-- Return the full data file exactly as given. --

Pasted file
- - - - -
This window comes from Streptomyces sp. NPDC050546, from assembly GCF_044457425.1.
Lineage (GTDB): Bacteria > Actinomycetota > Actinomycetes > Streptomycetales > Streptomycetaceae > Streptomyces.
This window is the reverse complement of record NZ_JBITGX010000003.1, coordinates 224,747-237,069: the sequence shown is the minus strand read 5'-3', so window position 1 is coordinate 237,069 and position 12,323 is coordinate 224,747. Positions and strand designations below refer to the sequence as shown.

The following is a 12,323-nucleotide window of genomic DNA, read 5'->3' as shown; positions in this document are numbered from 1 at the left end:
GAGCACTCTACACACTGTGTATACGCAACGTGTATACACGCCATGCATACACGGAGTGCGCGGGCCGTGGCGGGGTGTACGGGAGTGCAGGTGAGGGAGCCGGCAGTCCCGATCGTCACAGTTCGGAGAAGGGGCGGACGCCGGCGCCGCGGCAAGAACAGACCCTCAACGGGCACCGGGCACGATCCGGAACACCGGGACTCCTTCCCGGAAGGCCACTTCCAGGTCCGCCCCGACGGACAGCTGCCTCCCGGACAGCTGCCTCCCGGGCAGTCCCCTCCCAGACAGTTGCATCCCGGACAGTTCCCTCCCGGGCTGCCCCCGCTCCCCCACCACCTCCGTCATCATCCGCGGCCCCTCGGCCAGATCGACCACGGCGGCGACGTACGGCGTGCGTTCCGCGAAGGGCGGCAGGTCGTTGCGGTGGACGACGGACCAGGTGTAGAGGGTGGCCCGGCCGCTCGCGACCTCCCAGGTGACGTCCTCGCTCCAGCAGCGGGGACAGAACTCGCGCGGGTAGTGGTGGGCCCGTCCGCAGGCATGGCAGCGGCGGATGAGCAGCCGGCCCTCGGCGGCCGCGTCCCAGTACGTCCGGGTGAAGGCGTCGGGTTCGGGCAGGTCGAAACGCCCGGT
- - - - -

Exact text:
This window comes from Streptomyces sp. NPDC050546, from assembly GCF_044457425.1.
Lineage (GTDB): Bacteria > Actinomycetota > Actinomycetes > Streptomycetales > Streptomycetaceae > Streptomyces.
This window is the reverse complement of record NZ_JBITGX010000003.1, coordinates 224,747-237,069: the sequence shown is the minus strand read 5'-3', so window position 1 is coordinate 237,069 and position 12,323 is coordinate 224,747. Positions and strand designations below refer to the sequence as shown.

The following is a 12,323-nucleotide window of genomic DNA, read 5'->3' as shown; positions in this document are numbered from 1 at the left end:
GAGCACTCTACACACTGTGTATACGCAACGTGTATACACGCCATGCATACACGGAGTGCGCGGGCCGTGGCGGGGTGTACGGGAGTGCAGGTGAGGGAGCCGGCAGTCCCGATCGTCACAGTTCGGAGAAGGGGCGGACGCCGGCGCCGCGGCAAGAACAGACCCTCAACGGGCACCGGGCACGATCCGGAACACCGGGACTCCTTCCCGGAAGGCCACTTCCAGGTCCGCCCCGACGGACAGCTGCCTCCCGGACAGCTGCCTCCCGGGCAGTCCCCTCCCAGACAGTTGCATCCCGGACAGTTCCCTCCCGGGCTGCCCCCGCTCCCCCACCACCTCCGTCATCATCCGCGGCCCCTCGGCCAGATCGACCACGGCGGCGACGTACGGCGTGCGTTCCGCGAAGGGCGGCAGGTCGTTGCGGTGGACGACGGACCAGGTGTAGAGGGTGGCCCGGCCGCTCGCGACCTCCCAGGTGACGTCCTCGCTCCAGCAGCGGGGACAGAACTCGCGCGGGTAGTGGTGGGCCCGTCCGCAGGCATGGCAGCGGCGGATGAGCAGCCGGCCCTCGGCGGCCGCGTCCCAGTACGTCCGGGTGAAGGCGTCGGGTTCGGGCAGGTCGAAACGCCCGGT